It's the spring of 1992 or '93. I'm in New York for a Saturday matinee of "Das Rheingold" at the Metropolitan Opera. Afterward, I stroll down to Central Park South, turn left, and walk by the Ritz Carlton. I'm by myself. Why not? I can afford at least a ginger ale with the rich and famous. I take the elevator to the deserted mezzanine lounge, find a seat at a table, and order.
It's not exactly true to say the lounge is deserted, for three or four guys sit at the bar. I'm meditating what to do next when one of the guys, big guy with a beard, turns on his stool and says, "Why don't you join us?"
I look around. "You," he says pointing at me. I hesitate for a moment, then take my drink, stroll to the bar and join the finger-pointer. "You visiting?" he inquires. "Yeah, just went to the opera." His thick eyebrows rise.
"Where you from?" "Alaska," I respond. Anticipating his "What do I do with an Alaska opera nut?" thought, I brace for dismissal. But his eyes light up. "Oh yeah? I've got a daughter down in Homer. You been there?" I have. "Great little town," I say. We've opened a line of communication and chat about his daughter, Homer, and Alaska.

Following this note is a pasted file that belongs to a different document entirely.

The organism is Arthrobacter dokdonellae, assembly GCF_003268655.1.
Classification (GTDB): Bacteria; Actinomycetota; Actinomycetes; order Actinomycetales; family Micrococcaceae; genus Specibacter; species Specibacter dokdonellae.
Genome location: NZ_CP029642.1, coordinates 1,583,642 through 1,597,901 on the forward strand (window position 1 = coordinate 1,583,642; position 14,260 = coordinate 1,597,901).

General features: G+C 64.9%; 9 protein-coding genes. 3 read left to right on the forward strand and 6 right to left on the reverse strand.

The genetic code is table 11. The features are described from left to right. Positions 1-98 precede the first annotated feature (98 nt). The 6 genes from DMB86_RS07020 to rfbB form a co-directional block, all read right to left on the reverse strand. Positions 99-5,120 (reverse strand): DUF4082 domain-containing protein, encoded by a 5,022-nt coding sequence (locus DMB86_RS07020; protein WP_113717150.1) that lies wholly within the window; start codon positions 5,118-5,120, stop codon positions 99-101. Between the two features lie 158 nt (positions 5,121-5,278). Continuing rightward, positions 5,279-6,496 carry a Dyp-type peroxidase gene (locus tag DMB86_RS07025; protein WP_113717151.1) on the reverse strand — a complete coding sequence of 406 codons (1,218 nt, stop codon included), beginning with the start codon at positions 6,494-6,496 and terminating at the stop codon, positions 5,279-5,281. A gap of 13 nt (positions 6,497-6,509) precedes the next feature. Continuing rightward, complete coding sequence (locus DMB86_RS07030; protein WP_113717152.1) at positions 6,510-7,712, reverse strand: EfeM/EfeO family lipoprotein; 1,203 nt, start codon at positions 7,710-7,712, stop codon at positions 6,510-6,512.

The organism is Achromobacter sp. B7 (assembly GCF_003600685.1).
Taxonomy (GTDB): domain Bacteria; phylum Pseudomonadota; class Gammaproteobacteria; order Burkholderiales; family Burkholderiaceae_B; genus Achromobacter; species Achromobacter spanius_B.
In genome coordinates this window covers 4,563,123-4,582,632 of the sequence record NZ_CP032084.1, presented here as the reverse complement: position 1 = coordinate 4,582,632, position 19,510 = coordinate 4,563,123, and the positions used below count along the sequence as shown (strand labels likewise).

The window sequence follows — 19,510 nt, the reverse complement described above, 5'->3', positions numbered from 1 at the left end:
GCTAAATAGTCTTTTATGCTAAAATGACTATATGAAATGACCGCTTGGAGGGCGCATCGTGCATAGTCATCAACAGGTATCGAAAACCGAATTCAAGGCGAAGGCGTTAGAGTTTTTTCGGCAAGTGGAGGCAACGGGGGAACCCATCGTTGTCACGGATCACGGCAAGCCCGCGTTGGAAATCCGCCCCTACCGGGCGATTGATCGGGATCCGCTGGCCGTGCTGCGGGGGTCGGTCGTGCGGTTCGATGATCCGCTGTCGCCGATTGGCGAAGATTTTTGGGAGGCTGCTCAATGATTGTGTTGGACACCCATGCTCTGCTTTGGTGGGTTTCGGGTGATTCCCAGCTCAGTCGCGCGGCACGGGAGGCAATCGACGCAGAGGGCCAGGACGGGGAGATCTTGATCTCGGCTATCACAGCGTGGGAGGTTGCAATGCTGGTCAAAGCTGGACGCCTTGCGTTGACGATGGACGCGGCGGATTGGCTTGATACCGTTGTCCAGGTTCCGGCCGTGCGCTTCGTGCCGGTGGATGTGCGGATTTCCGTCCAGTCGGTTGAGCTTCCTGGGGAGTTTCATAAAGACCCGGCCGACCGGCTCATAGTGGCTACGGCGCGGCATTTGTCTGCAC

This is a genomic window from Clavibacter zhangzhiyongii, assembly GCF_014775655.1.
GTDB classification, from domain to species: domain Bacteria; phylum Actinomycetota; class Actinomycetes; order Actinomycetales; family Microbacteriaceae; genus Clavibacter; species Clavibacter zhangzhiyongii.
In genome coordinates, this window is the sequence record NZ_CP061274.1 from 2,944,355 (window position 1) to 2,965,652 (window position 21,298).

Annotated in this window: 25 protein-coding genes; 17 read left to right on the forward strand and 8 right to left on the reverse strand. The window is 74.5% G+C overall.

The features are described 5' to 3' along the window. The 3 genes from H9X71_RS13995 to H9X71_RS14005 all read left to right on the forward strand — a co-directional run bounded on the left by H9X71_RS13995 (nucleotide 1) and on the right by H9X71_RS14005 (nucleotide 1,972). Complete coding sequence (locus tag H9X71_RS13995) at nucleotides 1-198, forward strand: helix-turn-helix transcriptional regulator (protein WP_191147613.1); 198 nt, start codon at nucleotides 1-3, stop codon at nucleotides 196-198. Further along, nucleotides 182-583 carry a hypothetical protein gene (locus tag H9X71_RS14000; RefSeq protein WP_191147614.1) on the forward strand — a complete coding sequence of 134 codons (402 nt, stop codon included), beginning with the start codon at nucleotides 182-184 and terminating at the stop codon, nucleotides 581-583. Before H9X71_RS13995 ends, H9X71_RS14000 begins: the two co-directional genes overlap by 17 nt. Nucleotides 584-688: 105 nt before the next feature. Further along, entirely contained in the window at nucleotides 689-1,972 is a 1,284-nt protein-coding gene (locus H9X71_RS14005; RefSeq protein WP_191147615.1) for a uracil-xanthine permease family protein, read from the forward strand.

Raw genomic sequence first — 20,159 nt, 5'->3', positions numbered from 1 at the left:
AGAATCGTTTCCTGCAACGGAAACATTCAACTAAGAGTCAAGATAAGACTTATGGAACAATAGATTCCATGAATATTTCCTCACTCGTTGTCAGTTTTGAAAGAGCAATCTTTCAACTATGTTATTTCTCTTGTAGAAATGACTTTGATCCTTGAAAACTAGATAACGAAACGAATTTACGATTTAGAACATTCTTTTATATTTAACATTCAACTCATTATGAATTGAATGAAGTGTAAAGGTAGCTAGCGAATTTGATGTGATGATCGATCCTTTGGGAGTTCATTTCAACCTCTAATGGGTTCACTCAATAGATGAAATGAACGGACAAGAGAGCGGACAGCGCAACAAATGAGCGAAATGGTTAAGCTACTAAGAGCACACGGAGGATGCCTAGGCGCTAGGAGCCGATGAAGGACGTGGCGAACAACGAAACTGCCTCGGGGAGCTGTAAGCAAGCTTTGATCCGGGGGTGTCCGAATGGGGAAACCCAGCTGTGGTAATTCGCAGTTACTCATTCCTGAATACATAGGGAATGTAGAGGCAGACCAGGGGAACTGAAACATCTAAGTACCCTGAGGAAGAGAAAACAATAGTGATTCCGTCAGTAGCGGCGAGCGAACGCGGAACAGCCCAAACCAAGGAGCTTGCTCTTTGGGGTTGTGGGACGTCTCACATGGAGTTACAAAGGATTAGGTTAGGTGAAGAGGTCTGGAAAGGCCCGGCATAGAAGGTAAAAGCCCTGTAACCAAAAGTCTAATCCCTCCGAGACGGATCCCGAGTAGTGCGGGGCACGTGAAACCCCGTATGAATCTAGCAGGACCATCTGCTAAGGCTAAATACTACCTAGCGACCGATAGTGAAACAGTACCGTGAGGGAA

He asks me my name, and I tell him. "What's yours?" "Jerry Garcia." No reaction from me. "What do you do?" he asks. I tell him, and politely ask in turn, "What about you?" "Play guitar in a band with these guys." Really? What's the name of the band? "The Grateful Dead," he says. That rings a bell. "Think I've heard of it," I say.
My new friend now knows that I'm seriously deficient, and he's intrigued. He's got someone - a yokel from Alaska - who doesn't know who he is, a rare if nonexistent occurrence. We chat for another few minutes when one of the guys says, "Jerry, we've got to go, we'll be late."
"Going to a party down at NBC," Jerry asks. "Want to come along?" I've got plans, I say. But it's not true.
"Too bad," Jerry says. "It should be fun." He pulls out a business card and hands it to me. "You ever in California" he says, "give me a call." "Sure," I say. I file the card in my wallet. The guys depart.
I fly home to Juneau the next day. "How was Wagner?" my wife asks. "Quite a show, but a long sit. You ever hear of a guy named Jerry Garcia? Met him at the Ritz. He plays in a band with a funny name. Nice guy."
She stares at me, mouth open. "You're kidding."
I pull out the card and hand it to her. She reads it.
"Do you have any idea who Jerry Garcia is?" she asks.
"Nice guy?" I respond.
"Where have you been for the past 30 years?" she says.
"In Alaska." I say. "Figures," I hear her say as she leaves the room, shaking her head.